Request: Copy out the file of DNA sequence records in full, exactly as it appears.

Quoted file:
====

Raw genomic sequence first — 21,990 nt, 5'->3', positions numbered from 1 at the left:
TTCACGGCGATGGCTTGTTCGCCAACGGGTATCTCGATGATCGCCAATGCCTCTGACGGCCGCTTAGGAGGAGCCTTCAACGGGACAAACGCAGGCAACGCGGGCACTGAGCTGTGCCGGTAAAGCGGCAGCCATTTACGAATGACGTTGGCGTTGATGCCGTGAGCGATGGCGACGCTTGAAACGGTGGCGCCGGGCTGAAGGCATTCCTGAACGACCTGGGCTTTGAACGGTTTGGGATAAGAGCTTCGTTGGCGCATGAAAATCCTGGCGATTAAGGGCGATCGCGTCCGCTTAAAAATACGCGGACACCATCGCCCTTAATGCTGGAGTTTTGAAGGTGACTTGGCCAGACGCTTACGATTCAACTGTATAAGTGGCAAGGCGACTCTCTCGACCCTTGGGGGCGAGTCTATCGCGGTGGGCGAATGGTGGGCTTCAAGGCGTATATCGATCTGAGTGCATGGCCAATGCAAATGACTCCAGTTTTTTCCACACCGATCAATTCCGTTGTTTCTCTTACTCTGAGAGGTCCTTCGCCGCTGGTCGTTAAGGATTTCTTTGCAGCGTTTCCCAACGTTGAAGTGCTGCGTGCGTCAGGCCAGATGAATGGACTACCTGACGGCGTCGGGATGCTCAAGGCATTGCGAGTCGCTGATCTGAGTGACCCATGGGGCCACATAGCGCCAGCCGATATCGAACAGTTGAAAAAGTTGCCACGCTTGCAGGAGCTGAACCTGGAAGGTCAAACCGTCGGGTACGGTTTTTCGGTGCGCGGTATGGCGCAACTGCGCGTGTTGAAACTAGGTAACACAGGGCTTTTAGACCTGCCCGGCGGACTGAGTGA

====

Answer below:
Raw genomic sequence first — 21,990 nt, 5'->3', positions numbered from 1 at the left:
TTCACGGCGATGGCTTGTTCGCCAACGGGTATCTCGATGATCGCCAATGCCTCTGACGGCCGCTTAGGAGGAGCCTTCAACGGGACAAACGCAGGCAACGCGGGCACTGAGCTGTGCCGGTAAAGCGGCAGCCATTTACGAATGACGTTGGCGTTGATGCCGTGAGCGATGGCGACGCTTGAAACGGTGGCGCCGGGCTGAAGGCATTCCTGAACGACCTGGGCTTTGAACGGTTTGGGATAAGAGCTTCGTTGGCGCATGAAAATCCTGGCGATTAAGGGCGATCGCGTCCGCTTAAAAATACGCGGACACCATCGCCCTTAATGCTGGAGTTTTGAAGGTGACTTGGCCAGACGCTTACGATTCAACTGTATAAGTGGCAAGGCGACTCTCTCGACCCTTGGGGGCGAGTCTATCGCGGTGGGCGAATGGTGGGCTTCAAGGCGTATATCGATCTGAGTGCATGGCCAATGCAAATGACTCCAGTTTTTTCCACACCGATCAATTCCGTTGTTTCTCTTACTCTGAGAGGTCCTTCGCCGCTGGTCGTTAAGGATTTCTTTGCAGCGTTTCCCAACGTTGAAGTGCTGCGTGCGTCAGGCCAGATGAATGGACTACCTGACGGCGTCGGGATGCTCAAGGCATTGCGAGTCGCTGATCTGAGTGACCCATGGGGCCACATAGCGCCAGCCGATATCGAACAGTTGAAAAAGTTGCCACGCTTGCAGGAGCTGAACCTGGAAGGTCAAACCGTCGGGTACGGTTTTTCGGTGCGCGGTATGGCGCAACTGCGCGTGTTGAAACTAGGTAACACAGGGCTTTTAGACCTGCCCGGCGGACTGAGTGA